The importance of music programs in schools has been debated across the globe for decades. As budgets are trimmed and school music programs are cut, there is an ever-increasing need to answer the looming question: does music education matter? I believe that the answer is, unequivocally, yes.

From a personal standpoint, music immersion has had a massive impact on my life.  My introduction to music began when I chose to play the coronet at the age of 9.  After falling in love with the coronet, I then began playing the piano at age 11, strumming the guitar at age 18, and producing multi-track compositions on Pro Tools at the age of 21.  Creating and playing music opened a new dimension in my life that enabled the satisfaction of a creative side that I barely knew existed. It not only made it possible for me to explore a brand new interest, but it ended up having unbounded relevance to what I do now. Because my parents allowed me to develop such a deep love for music composition, I am able to blend that skill set into all of my education related video content today. While some may have considered my love of music composition a potential waste of time and distraction from more relevant pursuits, I am happy to report that it is one component of my tool set that never seems to relent with respect to offering utility.  For parents who are contemplating whether or not to introduce their children to music, my advice is to let them give it a shot. If they don’t enjoy it, so be it, but if it ends being a fit, there are a plethora of amazing reasons to nurture the love of music.

1. Music develops and refines interpersonal skills

Music classes teach students valuable skills that can be applied outside of the music room. One critical feature of the study of music is the obligation to perform.  Whether it’s a piano recital, an orchestral performance, or an open mic debut, music participation requires a student to eventually stand up in front of an audience and perform.  While this can be a terrifying and difficult experience, it is essential for growth and development.  Students must deal with stage fright and learn how to cope with performance anxiety. Adults who neglect to address this fear at an early age can suffer crippling anxiety that can make it difficult to pursue careers that require regular public speaking.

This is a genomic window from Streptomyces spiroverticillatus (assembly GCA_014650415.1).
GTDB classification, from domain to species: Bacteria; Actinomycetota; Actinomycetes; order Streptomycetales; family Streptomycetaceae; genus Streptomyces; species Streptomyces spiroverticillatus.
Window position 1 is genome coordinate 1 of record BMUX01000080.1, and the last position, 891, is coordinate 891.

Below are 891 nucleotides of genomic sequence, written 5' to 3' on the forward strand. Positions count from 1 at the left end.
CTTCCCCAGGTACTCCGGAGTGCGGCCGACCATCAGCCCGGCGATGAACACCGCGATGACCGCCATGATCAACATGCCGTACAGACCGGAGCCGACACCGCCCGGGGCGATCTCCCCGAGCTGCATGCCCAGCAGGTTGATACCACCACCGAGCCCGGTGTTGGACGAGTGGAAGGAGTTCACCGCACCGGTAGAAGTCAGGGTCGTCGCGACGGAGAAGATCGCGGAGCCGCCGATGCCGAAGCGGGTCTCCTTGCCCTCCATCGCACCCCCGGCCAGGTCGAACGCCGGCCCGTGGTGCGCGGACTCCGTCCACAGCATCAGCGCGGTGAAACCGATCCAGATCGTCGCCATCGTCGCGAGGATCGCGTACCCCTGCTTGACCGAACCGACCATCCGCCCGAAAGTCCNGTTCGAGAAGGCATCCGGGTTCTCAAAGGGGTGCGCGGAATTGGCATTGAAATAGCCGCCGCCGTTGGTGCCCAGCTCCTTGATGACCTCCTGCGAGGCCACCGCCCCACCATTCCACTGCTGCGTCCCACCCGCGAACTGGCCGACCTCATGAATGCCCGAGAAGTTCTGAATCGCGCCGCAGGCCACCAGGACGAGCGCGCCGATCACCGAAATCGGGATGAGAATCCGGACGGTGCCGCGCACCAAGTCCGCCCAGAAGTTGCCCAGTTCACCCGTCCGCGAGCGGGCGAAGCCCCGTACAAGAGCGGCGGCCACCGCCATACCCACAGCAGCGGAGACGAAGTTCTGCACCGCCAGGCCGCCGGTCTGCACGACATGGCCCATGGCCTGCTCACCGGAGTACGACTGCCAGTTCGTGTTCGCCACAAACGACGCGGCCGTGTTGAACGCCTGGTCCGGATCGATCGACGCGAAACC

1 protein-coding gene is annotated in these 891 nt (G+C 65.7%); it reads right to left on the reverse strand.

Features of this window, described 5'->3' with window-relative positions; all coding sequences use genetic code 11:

Another major benefit of music participation is that students get the opportunity to become a part of a positive organization. Joining a string quartet, orchestra, or rock band can give students an unparalleled opportunity to meet new people that share similar interests. This opportunity for interaction can strengthen a child’s social skills by providing a solid environment for the development of social bonds.  

2. Exposure to music helps children achieve success in academia

Several studies have been conducted regarding the positive relationship between music and academics. A Harvard study revealed that music training in children results in long-term enhancements of visual-spatial, verbal, and mathematical performance. Specifically, math and reading are improved by the processes of (1) learning rhythms and (2) decoding the notes and symbols in sheet music. Another study conducted by the College Board showed that students with music training produced scores that were higher than non-music students by over 60 points on the verbal section and 43 points on the math section. Even if music instruction stops, studies reveal that early music exposure will have a lasting and positive effect on the adult brain. Interestingly, adult musicians with age-related hearing loss can detect speech in noise more accurately than a non-musicians without hearing loss because music training has made their brains more adept at processing sound.

3. Brain activity is heightened via music immersion

Playing a piece of music requires the use of the auditory, visual, motor, and emotional centers of the brain. According to Dr. Norman Weinberger, research professor of neurobiology and behavior at the University of California at Irvine, brain scans show that there is more activity in the brain during a musical performance than there is during most other activities. This increased activity helps to shape the brain itself. The most pronounced enhancements in brain structure are visible in those who began music education early in childhood.